The Role of the Group CIO

Tuesday, 11 January 2011 15:18 Ayman Abouseif
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The Middle East and maybe more so the Gulf region is familiar with the concept of business groups or conglomerates, mostly very large and highly diversified family businesses operating in anything from manufacturing to tourism and from construction to retail. The examples are many, like Al Ghanim in Kuwait, Al Futtaim in the UAE or Bahwan in Oman.

Historically, group companies tended to operate independently and share nothing but maybe the family name, but the last 10 years or so have seen a shift towards stronger group level management, control and resource sharing especially in the areas of finance, HR and IT. Many such groups now have group level CFOs and CIOs who are truly and fully responsible for their respective areas not only at the group level but also at the operating company level. This shift has been mainly driven by the need to establish better financial reporting and controls, stronger treasury management and bank relationships, more systematic sharing of standards and best practices as well as the desire to lower the cost and improve the efficiency of IT.

Having sad that, one can also find business groups that chose to operate more like portfolio managers leaving the controls to their operating companies. ADNOC and Mubadala come to mind as examples of this model. Obviously the purpose of the article is not to discuss which model is better or more suitable but rather to examine the role and the challenges facing the group CIO in the first model.

Here the role of the CIO revolves around developing the strategy, setting harmonized group-wide standards for the technologies to be used, partner and negotiate preferential commercial terms with key vendors and suppliers, possibly establishing and overseeing a single large data center for the entire group, and of course building a skilled and highly specialized IT team that takes control of all aspects of IT within the group and its operating companies. Additionally many groups choose to move to a single group-wide instance of ERP/CRM and therein lay the biggest challenge for the CIO.
Not only because unifying and harmonizing business processes across a diverse group of companies is quite difficult but also because the various companies in the group tend to prefer specific vertical solutions. Adapting ERP to cover every type of business in the group, from real estate development to an auto dealership, and from electronics retailing to road construction without making intrusive changes to the software often requires changing of business processes, and that is not usually welcomed by the operating companies. It must also be said that large ERP vendors have made significant progress in adding industry specific solutions to their horizontal suites and in enabling a single instance of the software to support multiple operating companies that operate in different industries.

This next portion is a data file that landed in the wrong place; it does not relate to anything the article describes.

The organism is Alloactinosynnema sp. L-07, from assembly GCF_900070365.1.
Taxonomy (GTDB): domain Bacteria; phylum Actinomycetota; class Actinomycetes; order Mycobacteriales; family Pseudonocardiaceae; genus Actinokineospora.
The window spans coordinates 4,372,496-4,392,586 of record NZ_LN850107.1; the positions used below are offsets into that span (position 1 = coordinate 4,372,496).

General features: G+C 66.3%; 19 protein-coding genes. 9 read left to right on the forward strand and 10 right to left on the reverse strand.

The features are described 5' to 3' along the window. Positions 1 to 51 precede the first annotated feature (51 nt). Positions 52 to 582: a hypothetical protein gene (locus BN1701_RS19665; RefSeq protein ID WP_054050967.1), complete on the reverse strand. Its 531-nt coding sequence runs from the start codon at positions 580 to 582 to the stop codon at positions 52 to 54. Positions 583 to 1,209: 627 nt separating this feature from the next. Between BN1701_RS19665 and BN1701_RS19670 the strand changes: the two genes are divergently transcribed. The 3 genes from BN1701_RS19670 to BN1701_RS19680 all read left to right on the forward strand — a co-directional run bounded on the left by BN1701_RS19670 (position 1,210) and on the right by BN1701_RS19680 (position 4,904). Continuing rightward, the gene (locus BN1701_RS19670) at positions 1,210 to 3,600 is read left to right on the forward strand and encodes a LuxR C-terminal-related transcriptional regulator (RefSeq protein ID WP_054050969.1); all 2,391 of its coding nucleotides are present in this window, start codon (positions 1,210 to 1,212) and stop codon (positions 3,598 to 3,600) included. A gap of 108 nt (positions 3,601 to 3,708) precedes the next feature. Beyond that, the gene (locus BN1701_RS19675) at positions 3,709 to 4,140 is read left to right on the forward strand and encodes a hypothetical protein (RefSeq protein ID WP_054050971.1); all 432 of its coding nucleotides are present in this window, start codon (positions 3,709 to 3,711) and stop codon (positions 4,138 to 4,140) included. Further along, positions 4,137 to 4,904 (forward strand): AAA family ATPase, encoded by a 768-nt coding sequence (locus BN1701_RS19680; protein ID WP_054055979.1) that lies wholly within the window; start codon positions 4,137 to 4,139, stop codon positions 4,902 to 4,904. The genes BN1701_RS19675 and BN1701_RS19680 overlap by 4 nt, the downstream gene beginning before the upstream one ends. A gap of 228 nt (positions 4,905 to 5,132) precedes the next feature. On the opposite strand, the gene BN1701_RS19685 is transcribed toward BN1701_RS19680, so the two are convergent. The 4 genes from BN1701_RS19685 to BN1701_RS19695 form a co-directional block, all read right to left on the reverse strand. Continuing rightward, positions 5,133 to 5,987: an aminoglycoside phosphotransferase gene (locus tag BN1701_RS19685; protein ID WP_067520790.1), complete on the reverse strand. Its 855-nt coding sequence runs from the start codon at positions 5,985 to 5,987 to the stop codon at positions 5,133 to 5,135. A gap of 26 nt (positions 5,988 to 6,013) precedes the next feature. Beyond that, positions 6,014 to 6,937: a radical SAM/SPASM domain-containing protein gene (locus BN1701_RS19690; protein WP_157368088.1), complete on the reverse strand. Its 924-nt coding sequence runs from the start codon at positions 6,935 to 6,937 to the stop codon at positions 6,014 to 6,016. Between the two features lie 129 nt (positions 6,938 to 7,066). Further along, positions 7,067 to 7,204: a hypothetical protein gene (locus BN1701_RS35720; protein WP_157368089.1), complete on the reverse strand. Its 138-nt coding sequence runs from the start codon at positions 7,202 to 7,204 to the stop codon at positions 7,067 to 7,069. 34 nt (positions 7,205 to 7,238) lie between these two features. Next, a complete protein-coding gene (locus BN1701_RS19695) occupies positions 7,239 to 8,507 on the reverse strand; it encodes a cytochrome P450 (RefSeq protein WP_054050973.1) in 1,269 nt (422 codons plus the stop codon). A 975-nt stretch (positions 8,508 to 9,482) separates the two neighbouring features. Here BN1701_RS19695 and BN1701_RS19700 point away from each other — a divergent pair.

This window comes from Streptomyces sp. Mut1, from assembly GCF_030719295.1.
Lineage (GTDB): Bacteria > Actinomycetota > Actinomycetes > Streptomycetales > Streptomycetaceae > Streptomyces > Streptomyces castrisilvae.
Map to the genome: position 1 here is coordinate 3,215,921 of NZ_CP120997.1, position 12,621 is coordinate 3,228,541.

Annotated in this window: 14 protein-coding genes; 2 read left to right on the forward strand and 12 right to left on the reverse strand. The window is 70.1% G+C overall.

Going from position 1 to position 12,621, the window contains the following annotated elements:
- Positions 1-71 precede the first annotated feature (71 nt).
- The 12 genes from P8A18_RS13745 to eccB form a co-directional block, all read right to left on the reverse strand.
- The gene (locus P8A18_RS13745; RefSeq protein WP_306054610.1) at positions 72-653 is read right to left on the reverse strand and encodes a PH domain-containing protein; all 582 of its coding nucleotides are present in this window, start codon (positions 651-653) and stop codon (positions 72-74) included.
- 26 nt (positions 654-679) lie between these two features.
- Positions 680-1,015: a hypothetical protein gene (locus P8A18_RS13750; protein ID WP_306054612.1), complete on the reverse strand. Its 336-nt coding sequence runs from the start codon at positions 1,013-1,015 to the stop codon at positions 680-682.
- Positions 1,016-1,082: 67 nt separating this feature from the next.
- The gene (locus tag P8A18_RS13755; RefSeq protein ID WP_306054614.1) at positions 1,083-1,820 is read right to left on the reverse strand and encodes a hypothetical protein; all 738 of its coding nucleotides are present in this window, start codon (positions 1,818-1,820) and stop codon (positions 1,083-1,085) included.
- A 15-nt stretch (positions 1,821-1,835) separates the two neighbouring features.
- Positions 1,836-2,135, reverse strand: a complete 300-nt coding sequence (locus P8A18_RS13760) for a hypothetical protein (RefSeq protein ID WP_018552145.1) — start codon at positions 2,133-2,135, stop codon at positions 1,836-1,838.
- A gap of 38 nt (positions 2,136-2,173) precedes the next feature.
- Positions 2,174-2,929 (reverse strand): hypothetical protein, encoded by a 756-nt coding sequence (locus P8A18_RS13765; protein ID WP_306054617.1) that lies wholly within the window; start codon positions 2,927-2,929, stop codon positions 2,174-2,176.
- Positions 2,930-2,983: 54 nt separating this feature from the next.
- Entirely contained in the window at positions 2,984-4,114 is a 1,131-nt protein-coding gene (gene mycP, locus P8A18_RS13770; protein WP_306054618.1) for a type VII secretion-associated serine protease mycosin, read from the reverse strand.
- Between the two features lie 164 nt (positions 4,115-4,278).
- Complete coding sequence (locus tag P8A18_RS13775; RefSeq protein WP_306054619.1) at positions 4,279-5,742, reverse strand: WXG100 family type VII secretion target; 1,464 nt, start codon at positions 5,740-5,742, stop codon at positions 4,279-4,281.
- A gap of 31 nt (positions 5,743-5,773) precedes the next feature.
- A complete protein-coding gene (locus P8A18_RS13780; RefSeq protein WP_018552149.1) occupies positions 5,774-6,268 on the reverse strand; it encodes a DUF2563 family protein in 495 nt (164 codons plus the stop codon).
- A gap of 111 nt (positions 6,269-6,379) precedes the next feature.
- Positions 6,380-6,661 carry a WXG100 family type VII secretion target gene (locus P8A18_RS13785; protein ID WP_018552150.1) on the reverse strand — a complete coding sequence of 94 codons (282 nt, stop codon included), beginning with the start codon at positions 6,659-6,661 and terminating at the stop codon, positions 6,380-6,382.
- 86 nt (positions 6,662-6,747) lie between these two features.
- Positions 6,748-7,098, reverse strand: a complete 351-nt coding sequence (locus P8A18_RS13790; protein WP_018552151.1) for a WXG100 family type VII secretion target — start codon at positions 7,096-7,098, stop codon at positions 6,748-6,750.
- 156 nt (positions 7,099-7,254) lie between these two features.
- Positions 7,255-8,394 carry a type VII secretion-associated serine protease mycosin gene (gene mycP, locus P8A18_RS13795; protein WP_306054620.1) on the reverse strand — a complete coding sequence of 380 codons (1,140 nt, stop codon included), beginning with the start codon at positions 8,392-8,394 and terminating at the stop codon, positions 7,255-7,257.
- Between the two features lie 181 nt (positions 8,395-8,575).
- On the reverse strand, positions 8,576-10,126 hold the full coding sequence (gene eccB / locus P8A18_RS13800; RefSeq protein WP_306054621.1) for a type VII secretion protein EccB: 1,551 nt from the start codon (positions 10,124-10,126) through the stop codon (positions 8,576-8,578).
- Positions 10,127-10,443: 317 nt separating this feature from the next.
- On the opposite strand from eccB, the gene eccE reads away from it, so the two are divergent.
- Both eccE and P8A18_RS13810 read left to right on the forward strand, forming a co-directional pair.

In order for the group CIO to be able to negotiate his way though this painful process, he/she must develop a deep understanding of the various parts of the business as opposed to a CIO of a pure play manufacturer or retailer who needs to learn only one industry.

In many cases, the operating companies within the same group will also vary considerably in terms of size, revenue and number of employees. This creates an additional challenge for the CIO, how far do you go in order to serve the needs of the smaller operating companies who are often more entrepreneurial in spirit and consequently less interested in compliance with a rigid set of group standards or policies.

Most group CIOs who have successfully managed this type of transition think that it was possible at least in part because of strong sponsorship and support from the top, aligning with other group level officers like the CFO and CHRO, and in some cases because the group was undergoing a change from a bunch of disparate companies that share a name to a cohesive set of businesses that firmly operate under a holding company that sets standards and drives best practices.

In conclusion group CIOs share the same challenges with the rest of the CIOs but must also deal with a bunch of additional difficulties while having the added benefit of learning about a broader set of industries!

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Last Updated on Saturday, 07 May 2011 11:48


0 #3 Jenny Francis 2011-08-19 09:29
What a difficult role, I would say 50% politics, small companies and subsidiaries want to do their own thing, you want to maintain a cohesive strategy and architecture.

I guess it all depends on how much support you have from the CEO and the CFO period!
0 #2 Nayef Hilal 2011-02-24 13:11
The role of the group CIO is largely determined by whether the group wants to run as a cohesive set of businesses with shared services in finance, IT. HR and Marketing or simply as a holding company that is managing a portfolio if investments.
0 #1 D Jones 2011-02-13 21:07
It is clear that the role of the Group CIO encompasses an added layer of complexity. On the other hand when the Group CIO manages to achieve group level IT alignment and standardization he/she can become a real hero.

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